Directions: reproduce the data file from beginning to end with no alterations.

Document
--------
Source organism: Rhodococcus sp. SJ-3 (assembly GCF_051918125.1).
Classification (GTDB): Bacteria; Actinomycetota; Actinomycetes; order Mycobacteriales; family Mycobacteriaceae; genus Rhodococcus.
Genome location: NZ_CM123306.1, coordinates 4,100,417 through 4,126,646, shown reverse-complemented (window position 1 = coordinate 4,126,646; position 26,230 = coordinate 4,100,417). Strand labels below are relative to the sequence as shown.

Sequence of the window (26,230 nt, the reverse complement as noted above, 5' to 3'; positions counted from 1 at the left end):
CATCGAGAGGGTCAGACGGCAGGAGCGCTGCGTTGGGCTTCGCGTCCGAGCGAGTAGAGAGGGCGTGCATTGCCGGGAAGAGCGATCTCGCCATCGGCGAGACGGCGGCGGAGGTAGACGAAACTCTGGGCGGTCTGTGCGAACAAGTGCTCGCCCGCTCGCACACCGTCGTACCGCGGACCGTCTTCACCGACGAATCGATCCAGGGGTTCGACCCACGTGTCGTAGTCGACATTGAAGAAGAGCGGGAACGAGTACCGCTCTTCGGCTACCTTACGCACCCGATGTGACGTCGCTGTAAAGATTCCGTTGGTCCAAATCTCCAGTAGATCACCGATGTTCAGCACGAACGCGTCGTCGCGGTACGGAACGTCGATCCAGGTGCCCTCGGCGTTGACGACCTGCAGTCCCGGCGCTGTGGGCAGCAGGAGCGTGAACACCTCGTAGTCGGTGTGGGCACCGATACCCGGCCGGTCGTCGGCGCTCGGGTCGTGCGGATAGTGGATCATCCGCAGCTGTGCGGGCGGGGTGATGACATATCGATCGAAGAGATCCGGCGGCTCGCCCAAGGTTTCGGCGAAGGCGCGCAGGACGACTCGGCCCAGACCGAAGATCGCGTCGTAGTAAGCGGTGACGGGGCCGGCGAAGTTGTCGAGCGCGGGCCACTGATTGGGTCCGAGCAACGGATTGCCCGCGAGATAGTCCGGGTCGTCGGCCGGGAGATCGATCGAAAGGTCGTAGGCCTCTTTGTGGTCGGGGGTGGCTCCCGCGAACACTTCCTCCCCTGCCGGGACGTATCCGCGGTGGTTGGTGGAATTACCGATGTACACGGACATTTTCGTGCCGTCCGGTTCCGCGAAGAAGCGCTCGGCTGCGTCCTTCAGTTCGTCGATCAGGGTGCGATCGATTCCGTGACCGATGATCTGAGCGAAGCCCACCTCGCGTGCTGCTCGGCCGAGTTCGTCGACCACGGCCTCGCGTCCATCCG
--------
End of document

Source organism: Rhodococcus sp. SJ-3 (assembly GCF_051918125.1).
Classification (GTDB): Bacteria; Actinomycetota; Actinomycetes; order Mycobacteriales; family Mycobacteriaceae; genus Rhodococcus.
Genome location: NZ_CM123306.1, coordinates 4,100,417 through 4,126,646, shown reverse-complemented (window position 1 = coordinate 4,126,646; position 26,230 = coordinate 4,100,417). Strand labels below are relative to the sequence as shown.

Sequence of the window (26,230 nt, the reverse complement as noted above, 5' to 3'; positions counted from 1 at the left end):
CATCGAGAGGGTCAGACGGCAGGAGCGCTGCGTTGGGCTTCGCGTCCGAGCGAGTAGAGAGGGCGTGCATTGCCGGGAAGAGCGATCTCGCCATCGGCGAGACGGCGGCGGAGGTAGACGAAACTCTGGGCGGTCTGTGCGAACAAGTGCTCGCCCGCTCGCACACCGTCGTACCGCGGACCGTCTTCACCGACGAATCGATCCAGGGGTTCGACCCACGTGTCGTAGTCGACATTGAAGAAGAGCGGGAACGAGTACCGCTCTTCGGCTACCTTACGCACCCGATGTGACGTCGCTGTAAAGATTCCGTTGGTCCAAATCTCCAGTAGATCACCGATGTTCAGCACGAACGCGTCGTCGCGGTACGGAACGTCGATCCAGGTGCCCTCGGCGTTGACGACCTGCAGTCCCGGCGCTGTGGGCAGCAGGAGCGTGAACACCTCGTAGTCGGTGTGGGCACCGATACCCGGCCGGTCGTCGGCGCTCGGGTCGTGCGGATAGTGGATCATCCGCAGCTGTGCGGGCGGGGTGATGACATATCGATCGAAGAGATCCGGCGGCTCGCCCAAGGTTTCGGCGAAGGCGCGCAGGACGACTCGGCCCAGACCGAAGATCGCGTCGTAGTAAGCGGTGACGGGGCCGGCGAAGTTGTCGAGCGCGGGCCACTGATTGGGTCCGAGCAACGGATTGCCCGCGAGATAGTCCGGGTCGTCGGCCGGGAGATCGATCGAAAGGTCGTAGGCCTCTTTGTGGTCGGGGGTGGCTCCCGCGAACACTTCCTCCCCTGCCGGGACGTATCCGCGGTGGTTGGTGGAATTACCGATGTACACGGACATTTTCGTGCCGTCCGGTTCCGCGAAGAAGCGCTCGGCTGCGTCCTTCAGTTCGTCGATCAGGGTGCGATCGATTCCGTGACCGATGATCTGAGCGAAGCCCACCTCGCGTGCTGCTCGGCCGAGTTCGTCGACCACGGCCTCGCGTCCATCCG